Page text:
Sleeping Cap

sleeping cap

As far as most people are concerned, the sleeping cap is a historical item rather than something that’s relevant to people in need of a few hours’ worth of sleep in the modern era. In some ways, they’re correct. Most people do not need them in today’s world filled with modern conveniences such as central heating and air conditioning. That doesn’t mean, however, that they aren’t at all useful today. Many retailers still sell them today.

The History of the Sleeping Cap

While it’s not exactly known when or, specifically, where the sleeping cap (often referred to as a nightcap, sleep hat, or sleep bonnet) originated, at one time, sleeping caps were worn because fires died down and homes were incredibly cold during the late hours of night or wee hours of morning.  Since the thought was a large chunk of a body’s heat escapes through the head, it made perfect sense to keep the head covered in an effort to retain body heat so you can remain warm throughout the night.

While older movies and animated features often show men wearing them, women had their own versions of the sleeping cap to wear as well—though there were distinct differences in style between a man’s sleeping cap and one that was made for women. Today, women also wear a sleeping cap to protect their hairstyle while they sleep.

Do You Need a Sleeping Cap Today?

Historically, sleeping caps played a vital role in the health and well-being of society as a whole. Today, the need for sleeping caps may not be as widely realized, but that doesn’t mean there aren’t quite a few real world benefits to consider about wearing sleeping caps today. These are just a few of the ways sleeping caps can possibly help you and/or your family.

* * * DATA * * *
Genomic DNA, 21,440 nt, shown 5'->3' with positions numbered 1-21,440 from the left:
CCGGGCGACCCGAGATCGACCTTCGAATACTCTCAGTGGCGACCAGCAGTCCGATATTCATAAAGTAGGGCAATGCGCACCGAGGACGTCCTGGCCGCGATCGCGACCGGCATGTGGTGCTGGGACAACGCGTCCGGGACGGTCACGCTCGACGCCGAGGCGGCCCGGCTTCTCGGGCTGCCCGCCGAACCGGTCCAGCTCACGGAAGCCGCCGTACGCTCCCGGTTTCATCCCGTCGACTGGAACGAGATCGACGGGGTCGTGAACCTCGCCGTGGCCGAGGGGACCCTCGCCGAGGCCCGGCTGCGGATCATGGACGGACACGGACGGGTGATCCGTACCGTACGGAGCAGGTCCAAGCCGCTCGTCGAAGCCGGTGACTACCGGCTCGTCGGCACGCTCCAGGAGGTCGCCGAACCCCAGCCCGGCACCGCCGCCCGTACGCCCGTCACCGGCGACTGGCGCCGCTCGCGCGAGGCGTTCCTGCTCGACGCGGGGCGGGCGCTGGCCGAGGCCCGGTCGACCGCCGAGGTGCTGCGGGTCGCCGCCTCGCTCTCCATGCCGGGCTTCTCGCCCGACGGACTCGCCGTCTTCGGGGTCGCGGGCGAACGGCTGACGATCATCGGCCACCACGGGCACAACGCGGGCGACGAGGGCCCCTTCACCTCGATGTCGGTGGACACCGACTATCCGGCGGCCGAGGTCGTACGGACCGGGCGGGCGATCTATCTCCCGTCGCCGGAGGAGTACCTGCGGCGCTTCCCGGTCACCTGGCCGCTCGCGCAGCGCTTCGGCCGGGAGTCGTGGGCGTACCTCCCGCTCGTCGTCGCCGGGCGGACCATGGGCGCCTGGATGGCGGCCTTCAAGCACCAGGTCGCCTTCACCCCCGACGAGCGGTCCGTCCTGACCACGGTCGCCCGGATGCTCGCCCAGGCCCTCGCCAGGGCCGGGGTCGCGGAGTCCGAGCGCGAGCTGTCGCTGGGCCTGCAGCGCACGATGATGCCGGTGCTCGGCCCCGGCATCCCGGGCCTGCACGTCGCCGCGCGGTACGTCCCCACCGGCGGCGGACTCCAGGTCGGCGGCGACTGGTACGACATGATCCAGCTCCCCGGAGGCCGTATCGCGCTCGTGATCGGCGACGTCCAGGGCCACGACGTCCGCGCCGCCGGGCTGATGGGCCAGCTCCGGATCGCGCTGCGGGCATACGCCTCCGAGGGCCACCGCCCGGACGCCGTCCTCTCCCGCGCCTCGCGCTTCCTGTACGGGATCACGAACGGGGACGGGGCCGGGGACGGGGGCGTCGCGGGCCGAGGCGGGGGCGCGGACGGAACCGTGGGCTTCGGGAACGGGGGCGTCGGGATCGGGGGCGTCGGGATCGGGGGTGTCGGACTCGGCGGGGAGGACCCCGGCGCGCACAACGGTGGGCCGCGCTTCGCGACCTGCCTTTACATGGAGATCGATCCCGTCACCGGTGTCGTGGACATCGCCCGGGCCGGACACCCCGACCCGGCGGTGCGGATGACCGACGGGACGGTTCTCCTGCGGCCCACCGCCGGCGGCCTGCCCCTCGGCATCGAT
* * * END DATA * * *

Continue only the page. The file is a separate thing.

Greener Living for the Planet and Your Wallet -You’ll be able to turn the thermostat way down at night. This helps you save fossil fuels, which in turns allows you to pay far less for keeping your house warm in the winter. If you’re truly interested in greener living this is greener living, it’s a practical way to stay warm in winter without spending a lot of “green” to accomplish the goal and while reducing your impact on the planet. It’s difficult for most people to find something wrong with the plan.

It Becomes Part of a Bedtime Routine or Ritual  – Rituals and routines are important for people who struggle with insomnia or restless evenings. There’s something calming and comforting about a routine that signals the brain that it’s time to slow down and prepare for sleep. Putting on a sleeping hat can help you get the message to your mind that it needs to “shut off” to some degree so that you can sleep. It works best when you try to stick to a set course of action, time of day, and sequence of events.

sleeping bonnet on a baby

A New Twist on an Old Theory

However, a new study conducted by the University of Pittsburgh School of Medicine revealed that keeping the brain cool may actually help people who suffer from chronic insomnia get the sleep they need. Insomniac study participants were given sleeping caps that circulated water around the head in order to keep their heads cool. The participants were able to fall asleep three minutes faster, on average, and achieve similar amounts of sleep (89 percent of the time they actually spent in bed) to the control participants. The belief is that the cooling power of the sleeping cap actually helps your mind shut down so you can get to sleep.

You don’t have to walk the halls of history to find practical reasons to use sleeping caps today. There are plenty to choose from, so give them a try and see what a difference they can make for you – whether you need help developing a routine, staying warm, protecting your hairdo, or cooling off so you can actually get your brain to “turn off” so you can get the quality sleep your body needs.

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